It doesn’t say that God made “little gods.” It doesn’t say that we are exact replicas of God, gods in our own right. We are “in the image of God, in His likeness.” We are not exact copies, but we are like Him. It is God-likeness not God-hood itself.

Do you see the difference? It is God-likeness not God-hood. And along with that, it doesn’t mean that we are on our way to becoming gods. God-likeness but not God-hood.

Both of the words used in verse 26–“image” and “likeness”–“refer to something that is similar but not identical to the thing it represents” (Grudem, p. 442).

God didn’t make gods. He made God-reflectors.

Anyone who tells you that you are a god is not a Christian and is not thinking biblically.

In Genesis 5:3 it says that Adam had a son in these same two words, “In his own likeness, in his own image; and he named him Seth.”

And that doesn’t mean that Seth was Adam. Right? It means that Seth was like Adam in some fundamental ways. In the same way, we are not god because we have the imago dei. We are like God. And we were made to reflect God’s glory.

And the third thing it is not, is completely lost.


In the Fall.

In Genesis chapter 3, sin enters the world, and in its wake, the image of God goes through a traumatic transformation.

It becomes deformed, debased, distorted, and defaced.

But, not erased.

Defaced but not erased.  (I get that language from Robert Pyne in his helpful book Humanity and Sin, pg.67.)

The image of God is defaced in fallen humanity, sinners like you and me, but not erased. It is still there. Still active. Still present in humanity. Defaced but not erased.

How do I know this?

- Genesis 9, verse 6 says that we are still in the image of God.
- 1 Corinthians 11:7 says that we are still in the image of God.
- James 3:9 says that we are still made in the likeness of God.

Though “marred, hampered, and reduced” in sinners, the image of God is not completely lost. It is present in each and every human.

From the little baby crying in the pew to the oldest person here today.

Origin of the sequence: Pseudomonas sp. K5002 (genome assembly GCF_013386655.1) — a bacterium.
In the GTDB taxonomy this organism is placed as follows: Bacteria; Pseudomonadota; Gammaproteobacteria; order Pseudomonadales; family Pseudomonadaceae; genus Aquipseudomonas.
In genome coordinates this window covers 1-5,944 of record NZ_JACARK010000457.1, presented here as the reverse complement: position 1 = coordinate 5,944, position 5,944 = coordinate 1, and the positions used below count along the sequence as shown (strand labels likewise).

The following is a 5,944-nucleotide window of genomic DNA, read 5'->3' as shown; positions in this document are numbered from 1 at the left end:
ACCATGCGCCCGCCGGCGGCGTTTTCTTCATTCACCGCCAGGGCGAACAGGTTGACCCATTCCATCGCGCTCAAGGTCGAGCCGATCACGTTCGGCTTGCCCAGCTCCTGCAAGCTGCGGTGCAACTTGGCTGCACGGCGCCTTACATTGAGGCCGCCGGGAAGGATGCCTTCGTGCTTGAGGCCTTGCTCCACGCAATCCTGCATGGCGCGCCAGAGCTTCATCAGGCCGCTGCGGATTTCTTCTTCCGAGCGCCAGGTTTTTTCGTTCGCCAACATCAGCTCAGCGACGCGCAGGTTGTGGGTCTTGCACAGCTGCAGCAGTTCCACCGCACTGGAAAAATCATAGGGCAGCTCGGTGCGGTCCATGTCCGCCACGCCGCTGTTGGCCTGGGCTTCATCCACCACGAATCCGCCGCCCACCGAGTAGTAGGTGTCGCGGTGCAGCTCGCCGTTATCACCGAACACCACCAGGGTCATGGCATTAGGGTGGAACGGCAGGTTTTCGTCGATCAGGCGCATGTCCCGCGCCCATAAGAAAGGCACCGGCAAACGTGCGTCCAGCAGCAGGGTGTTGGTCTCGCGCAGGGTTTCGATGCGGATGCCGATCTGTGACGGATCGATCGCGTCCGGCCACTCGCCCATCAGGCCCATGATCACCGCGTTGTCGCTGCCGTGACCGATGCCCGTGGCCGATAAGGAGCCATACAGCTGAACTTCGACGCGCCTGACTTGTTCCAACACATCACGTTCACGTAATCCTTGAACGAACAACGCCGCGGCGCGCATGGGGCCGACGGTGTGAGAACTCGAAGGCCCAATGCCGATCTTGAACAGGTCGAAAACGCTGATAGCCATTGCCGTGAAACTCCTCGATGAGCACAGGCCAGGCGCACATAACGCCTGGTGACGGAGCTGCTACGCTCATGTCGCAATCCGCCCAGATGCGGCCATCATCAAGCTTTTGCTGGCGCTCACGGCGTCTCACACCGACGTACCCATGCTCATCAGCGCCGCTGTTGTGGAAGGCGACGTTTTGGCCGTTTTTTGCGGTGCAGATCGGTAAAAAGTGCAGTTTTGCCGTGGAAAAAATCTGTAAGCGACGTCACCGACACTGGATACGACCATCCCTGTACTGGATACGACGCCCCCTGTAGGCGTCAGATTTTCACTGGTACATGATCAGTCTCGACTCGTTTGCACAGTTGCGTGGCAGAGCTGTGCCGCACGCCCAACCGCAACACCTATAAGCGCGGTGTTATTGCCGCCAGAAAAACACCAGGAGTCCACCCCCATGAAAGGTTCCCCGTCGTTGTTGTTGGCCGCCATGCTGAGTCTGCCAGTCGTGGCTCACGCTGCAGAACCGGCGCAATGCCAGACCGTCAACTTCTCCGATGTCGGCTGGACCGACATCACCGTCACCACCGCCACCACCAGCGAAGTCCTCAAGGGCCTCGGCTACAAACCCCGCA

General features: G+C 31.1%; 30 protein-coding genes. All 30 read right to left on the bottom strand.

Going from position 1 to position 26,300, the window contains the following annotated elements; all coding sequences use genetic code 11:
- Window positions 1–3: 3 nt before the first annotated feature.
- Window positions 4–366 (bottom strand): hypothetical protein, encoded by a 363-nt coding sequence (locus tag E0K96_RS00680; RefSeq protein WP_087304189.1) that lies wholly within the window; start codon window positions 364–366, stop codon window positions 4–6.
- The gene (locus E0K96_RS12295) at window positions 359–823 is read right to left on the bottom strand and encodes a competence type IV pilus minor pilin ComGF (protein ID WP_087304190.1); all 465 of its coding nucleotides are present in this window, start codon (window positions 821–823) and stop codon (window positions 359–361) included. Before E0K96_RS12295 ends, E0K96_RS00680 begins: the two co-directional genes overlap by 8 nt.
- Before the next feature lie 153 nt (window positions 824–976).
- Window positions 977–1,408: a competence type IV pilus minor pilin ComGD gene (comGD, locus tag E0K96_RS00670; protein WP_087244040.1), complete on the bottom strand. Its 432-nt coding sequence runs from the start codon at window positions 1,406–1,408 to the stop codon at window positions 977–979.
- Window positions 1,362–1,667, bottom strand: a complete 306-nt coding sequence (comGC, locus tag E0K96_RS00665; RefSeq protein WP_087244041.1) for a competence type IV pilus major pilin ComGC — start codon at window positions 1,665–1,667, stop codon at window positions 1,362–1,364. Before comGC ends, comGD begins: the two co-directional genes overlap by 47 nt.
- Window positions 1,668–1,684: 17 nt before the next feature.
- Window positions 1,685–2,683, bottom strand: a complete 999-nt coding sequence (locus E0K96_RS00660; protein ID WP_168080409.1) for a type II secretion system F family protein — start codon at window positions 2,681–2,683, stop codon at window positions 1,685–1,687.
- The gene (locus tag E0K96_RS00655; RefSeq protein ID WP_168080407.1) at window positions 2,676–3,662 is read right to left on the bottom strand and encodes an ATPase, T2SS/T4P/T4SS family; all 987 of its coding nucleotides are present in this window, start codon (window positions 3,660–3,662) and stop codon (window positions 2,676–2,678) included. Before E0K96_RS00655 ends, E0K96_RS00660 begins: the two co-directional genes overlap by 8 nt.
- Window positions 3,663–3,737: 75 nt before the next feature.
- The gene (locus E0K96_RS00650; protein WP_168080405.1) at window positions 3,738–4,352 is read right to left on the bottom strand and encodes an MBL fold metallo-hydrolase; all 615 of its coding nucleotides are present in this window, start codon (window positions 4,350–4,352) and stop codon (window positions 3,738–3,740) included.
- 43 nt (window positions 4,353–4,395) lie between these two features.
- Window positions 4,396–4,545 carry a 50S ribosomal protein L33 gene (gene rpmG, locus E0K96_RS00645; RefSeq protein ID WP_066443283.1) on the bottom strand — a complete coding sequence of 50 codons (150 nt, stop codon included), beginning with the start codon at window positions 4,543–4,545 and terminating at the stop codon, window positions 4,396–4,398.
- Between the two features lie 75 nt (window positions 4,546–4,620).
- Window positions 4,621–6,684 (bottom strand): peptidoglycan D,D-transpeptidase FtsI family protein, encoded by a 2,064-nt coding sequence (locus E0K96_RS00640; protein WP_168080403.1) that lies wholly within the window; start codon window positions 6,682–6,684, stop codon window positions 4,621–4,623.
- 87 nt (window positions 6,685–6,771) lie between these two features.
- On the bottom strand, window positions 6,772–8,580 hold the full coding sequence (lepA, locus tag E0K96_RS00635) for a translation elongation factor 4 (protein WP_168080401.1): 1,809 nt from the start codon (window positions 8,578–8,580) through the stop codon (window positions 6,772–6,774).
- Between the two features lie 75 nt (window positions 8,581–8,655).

The Imago Dei is present.  Defaced but not erased.

Now, from what it is not, we begin to get an idea of exactly what the Image of God actually is. Let me try to put it in positive terms:

Being made in the image of God describes our unique, God-given ability (more than any other of God’s creations) to be like God and to represent God. It describes our many inherent capacities to be like Him and to act like Him.


It is our God-given capacity to be God-like. [Not to be God! But to be LIKE God.]

The Image of God is our capacity to be like God and to represent God.

Now, we are like God in a whole lot of ways:

(The following list is adapted from Grudem's Systematic Theology, pgs. 445-447 and an unpublished sermon by Russell Muilenburg.)

Theologians have noted moral similarities. We have an inner sense of right and wrong that sets us apart from animals. We have a sense of fairness and justice (something like God’s). We don’t always do what is fair and just (or even want it!), but we are able to sense it. No one likes it when their things are stolen. “It’s not right,” we say.

And we are spiritual beings.  One writer says, “There is an ‘invisibility’ about us. We know that when we look in the mirror we are only looking at the surface, we know that the real ‘us’ is inside. Just as God is Spirit, so are we.  This means that we have a spiritual life that enables us to relate to God as persons, to pray and [to] praise Him, and to hear Him speaking His words to us.” (Muilenburg)

The rest of creation doesn’t. It does not matter how intelligent your dog is. You will never see him spend an hour in intercessory prayer for the health or salvation of a friend!